Almost a year ago, I wrote a blog post asking my readers about digital SLR cameras. I was theoretically considering getting a digital SLR because I wanted to learn to take beautiful pictures. A former member of my research group had recommended learning SLR photography using digital SLRs because you get instant feedback. However, in the comments responding to my post, a couple of people suggested getting a fully manual film SLR instead – at least initially – so I would be forced to learn how to use an SLR properly. Then, once I had mastered taking pictures manually, I could move on to a digital SLR and actually take advantage of its features, rather than treating it as an expensive point-and-shoot. I took their advice and got a Pentax K1000 from eBay. I took lots of pictures with it and even entered my first photo competition with a picture from the Omaha Zoo, taken with my K1000.
Since last August, I have aquired 2 other film SLRs, both as gifts, in addition to my K1000. The first – a Konica Autoreflex T – was given to me by my wife’s uncle during our trip to Omaha this spring. I’ve probably taken 3 or 4 rolls of film with that camera. I like it, but I don’t know how to use it as well as my K1000. This mostly hinges on the metering system, which recommends the correct aperture to use rather than telling you whether your currently selected settings would produce a properly exposed picture.
In addition to the Konica, when my friend Scott moved out of Cambridge, he gave me a Canon EOS IX Lite, which uses APS film. This is a much more full-featured SLR than my other two, including auto-exposure, auto-focus, aperture- and shutter-priority modes, fully automatic shooting, and other goodies. He also threw in a Canon 22-55mm f/4-5.6 wide-angle zoom lens and a Sigma 70-300mm f/4-5.6 telephoto zoom lens. These are both auto-focus lenses with built-in motors, so it’s a very nice package. I used this camera primarily when my brother-in-law and I took our Photowalk in the Back Bay. I like it a lot, but the APS format is dying and both the film itself and the developing is getting expensive and hard to locate.
By the time I develop all the film I have, I’ll have taken 25 rolls of film with my various film SLR cameras. I feel like I’ve gotten much more proficient at taking pictures. I’ve developed an eye for what constitutes a good photo and I have a sense for how to compose pictures. I’ve learned about the effects of shutter speed and aperture. I’ve experimented with different film speeds and types, including black and white print, color print, and color slide. In short, I think I’ve accomplished what I had hoped to accomplish with my foray into film: I’ve learned how to use a manual SLR. Sure, there’s room for improvement, as there will always be, but I’ve definitely got the basics figured out.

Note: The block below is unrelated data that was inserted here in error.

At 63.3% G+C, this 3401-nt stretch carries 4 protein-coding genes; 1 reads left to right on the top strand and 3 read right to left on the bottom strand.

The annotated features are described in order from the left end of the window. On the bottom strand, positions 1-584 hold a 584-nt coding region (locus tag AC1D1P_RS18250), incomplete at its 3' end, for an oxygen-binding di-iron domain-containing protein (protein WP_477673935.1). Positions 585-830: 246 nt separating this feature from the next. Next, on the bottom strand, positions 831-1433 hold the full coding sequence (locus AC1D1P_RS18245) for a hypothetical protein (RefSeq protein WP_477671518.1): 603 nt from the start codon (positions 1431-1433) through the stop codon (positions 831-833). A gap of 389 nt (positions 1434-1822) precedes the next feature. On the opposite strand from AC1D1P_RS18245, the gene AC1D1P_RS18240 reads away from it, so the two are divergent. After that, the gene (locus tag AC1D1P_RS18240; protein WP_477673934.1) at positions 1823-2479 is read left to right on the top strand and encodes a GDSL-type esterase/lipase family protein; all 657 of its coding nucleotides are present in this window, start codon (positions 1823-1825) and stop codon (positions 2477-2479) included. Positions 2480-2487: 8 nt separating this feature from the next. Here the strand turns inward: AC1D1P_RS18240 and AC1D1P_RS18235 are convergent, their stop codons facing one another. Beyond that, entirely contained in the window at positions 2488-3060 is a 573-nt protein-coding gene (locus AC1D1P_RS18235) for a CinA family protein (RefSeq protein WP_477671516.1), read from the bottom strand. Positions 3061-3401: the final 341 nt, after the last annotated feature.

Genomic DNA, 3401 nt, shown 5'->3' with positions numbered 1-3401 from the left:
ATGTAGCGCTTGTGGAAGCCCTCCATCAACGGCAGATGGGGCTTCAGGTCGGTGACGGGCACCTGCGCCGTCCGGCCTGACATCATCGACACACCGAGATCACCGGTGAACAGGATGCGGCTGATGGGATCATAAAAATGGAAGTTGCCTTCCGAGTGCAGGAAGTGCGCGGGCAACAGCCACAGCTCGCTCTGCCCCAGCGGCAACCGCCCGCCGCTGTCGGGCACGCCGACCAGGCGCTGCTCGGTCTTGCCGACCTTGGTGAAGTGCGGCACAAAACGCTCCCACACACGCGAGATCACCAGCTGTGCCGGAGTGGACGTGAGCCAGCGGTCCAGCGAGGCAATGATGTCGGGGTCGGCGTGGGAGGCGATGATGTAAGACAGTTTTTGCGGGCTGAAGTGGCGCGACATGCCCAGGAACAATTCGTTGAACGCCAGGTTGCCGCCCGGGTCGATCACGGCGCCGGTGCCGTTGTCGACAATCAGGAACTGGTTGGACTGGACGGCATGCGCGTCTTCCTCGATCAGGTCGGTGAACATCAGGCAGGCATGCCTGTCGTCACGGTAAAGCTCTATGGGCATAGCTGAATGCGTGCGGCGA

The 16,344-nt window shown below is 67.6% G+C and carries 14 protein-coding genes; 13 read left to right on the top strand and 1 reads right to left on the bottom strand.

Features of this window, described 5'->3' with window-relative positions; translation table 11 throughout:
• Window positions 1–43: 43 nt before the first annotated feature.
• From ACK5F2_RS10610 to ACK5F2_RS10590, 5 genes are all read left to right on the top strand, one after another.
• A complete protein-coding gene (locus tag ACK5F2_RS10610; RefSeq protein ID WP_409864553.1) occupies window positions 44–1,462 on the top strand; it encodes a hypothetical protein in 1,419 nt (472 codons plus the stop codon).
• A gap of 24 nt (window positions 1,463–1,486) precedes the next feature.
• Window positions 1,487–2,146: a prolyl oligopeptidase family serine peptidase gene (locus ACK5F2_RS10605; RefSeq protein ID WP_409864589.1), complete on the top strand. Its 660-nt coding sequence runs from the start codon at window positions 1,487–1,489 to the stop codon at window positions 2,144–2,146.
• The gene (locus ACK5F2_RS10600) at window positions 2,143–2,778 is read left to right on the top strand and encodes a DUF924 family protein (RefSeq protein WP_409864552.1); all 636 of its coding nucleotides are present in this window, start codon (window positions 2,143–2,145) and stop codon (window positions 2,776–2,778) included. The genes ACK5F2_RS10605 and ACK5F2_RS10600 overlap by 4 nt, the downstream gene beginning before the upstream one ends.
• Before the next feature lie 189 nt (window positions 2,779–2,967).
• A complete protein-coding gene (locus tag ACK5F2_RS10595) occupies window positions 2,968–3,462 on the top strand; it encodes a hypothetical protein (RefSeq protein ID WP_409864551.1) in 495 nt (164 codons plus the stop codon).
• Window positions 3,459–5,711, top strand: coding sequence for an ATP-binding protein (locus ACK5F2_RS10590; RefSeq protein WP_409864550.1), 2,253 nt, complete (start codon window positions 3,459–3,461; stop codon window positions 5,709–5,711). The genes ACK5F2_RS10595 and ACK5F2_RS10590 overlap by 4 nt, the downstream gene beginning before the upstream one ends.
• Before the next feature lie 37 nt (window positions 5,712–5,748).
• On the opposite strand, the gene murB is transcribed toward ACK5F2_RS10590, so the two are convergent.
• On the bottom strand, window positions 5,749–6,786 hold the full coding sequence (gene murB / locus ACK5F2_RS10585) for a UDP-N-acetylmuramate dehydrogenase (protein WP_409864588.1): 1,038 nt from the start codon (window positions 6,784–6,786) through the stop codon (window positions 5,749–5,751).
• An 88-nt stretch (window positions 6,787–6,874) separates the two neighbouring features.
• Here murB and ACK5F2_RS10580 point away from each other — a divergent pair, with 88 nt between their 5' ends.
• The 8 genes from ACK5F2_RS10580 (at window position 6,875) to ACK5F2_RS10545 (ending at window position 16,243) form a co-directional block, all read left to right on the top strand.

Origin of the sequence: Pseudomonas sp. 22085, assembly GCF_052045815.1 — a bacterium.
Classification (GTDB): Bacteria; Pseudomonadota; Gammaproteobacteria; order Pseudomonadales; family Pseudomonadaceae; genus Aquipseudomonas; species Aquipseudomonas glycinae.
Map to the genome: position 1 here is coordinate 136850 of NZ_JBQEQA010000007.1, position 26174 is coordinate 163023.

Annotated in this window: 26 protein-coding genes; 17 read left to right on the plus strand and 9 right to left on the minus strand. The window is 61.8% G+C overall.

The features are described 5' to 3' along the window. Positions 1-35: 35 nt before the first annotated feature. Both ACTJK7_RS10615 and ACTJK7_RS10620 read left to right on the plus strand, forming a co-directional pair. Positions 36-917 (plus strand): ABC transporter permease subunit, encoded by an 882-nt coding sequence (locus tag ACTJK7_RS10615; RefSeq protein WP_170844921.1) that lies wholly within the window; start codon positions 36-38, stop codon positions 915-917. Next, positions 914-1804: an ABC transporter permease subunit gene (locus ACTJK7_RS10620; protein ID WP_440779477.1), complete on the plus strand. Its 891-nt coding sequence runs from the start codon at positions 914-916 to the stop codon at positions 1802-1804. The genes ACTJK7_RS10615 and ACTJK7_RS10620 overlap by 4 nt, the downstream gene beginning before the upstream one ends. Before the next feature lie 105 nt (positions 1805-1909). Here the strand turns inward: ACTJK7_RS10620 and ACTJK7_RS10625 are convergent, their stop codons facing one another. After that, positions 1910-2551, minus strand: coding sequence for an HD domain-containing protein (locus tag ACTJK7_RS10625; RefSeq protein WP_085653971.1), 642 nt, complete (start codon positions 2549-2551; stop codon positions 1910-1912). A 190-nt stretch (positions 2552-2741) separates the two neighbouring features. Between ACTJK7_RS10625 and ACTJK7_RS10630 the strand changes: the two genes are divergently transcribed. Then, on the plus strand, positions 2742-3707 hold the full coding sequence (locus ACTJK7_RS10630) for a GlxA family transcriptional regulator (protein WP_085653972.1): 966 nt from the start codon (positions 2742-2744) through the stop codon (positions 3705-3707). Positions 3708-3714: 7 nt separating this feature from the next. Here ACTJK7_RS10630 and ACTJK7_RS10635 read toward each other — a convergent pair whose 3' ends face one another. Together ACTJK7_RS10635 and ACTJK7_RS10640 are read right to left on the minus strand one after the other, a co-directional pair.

In addition to having accomplished much of what I hoped to accomplish through the use of a film SLR, lately I have become more keenly aware of how expensive using film is. The cost of film plus the cost of developing has been preventing me from experimenting and I felt like my photography was beginning to stagnate. So, I began to think about a digital SLR again. Unlike many of my friends who, by virtue of the many lenses they already owned, were locked into buying a digital SLR of a particular brand, I haven’t invested much money in lenses, so I was free to consider cameras from many different manufacturers. After spending lots of time on dpreview.com and reading many reviews written by camera owners, I came to the conclusion that the Pentax K10D is a great value, providing many advanced features that are only available on significantly more expensive cameras from Canon and Nikon.
This summer, Pentax instituted a rebate program, which could give buyers a rebate of up to $150 if they bought the camera along with one of couple of possible accessories. The last day of the rebate was July 31st and, in the days leading up to it, I agonized over whether I should take the plunge. I like to keep my options open, so I find decisions like this stressful. Anyway, in the end, I bought a K10D with the kit lens and a telephoto zoom lens from Willoughby’s in New York. I’m suspicious of many of these New York-based camera stores because they have a reputation for ripping people off, however, so far, I’ve been happy with Willoughby’s. I had to have one of the lenses replaced because, at some point during shipping the lens cap had become loose and had been rubbing on the front glass of the lens, producing small scratches and scuff marks. They were helpful on the phone, paid for the shipping to return the lens to them, and got me a replacement very quickly. So, all in all, it’s been a positive experience.
So, long story short, I now have a digital SLR and I’m learning how to use it. There are a lot of things to master, even if you’re not shooting manually and I’ve gotten pretty good at using the delete button. However, I’ve also taken some pictures that I’m really happy with. Unfortunately, while we were in Pittsburgh, it was overcast much of the time and I have lots of pictures in which the sky is overexposed. If people have any recommendations on how to minimize this problem, I’d be interested in hearing them. Also, I may try to set up some kind of photo blog on my server, so if people want to give me recommendations on what software I should use, I’d be interested in that as well.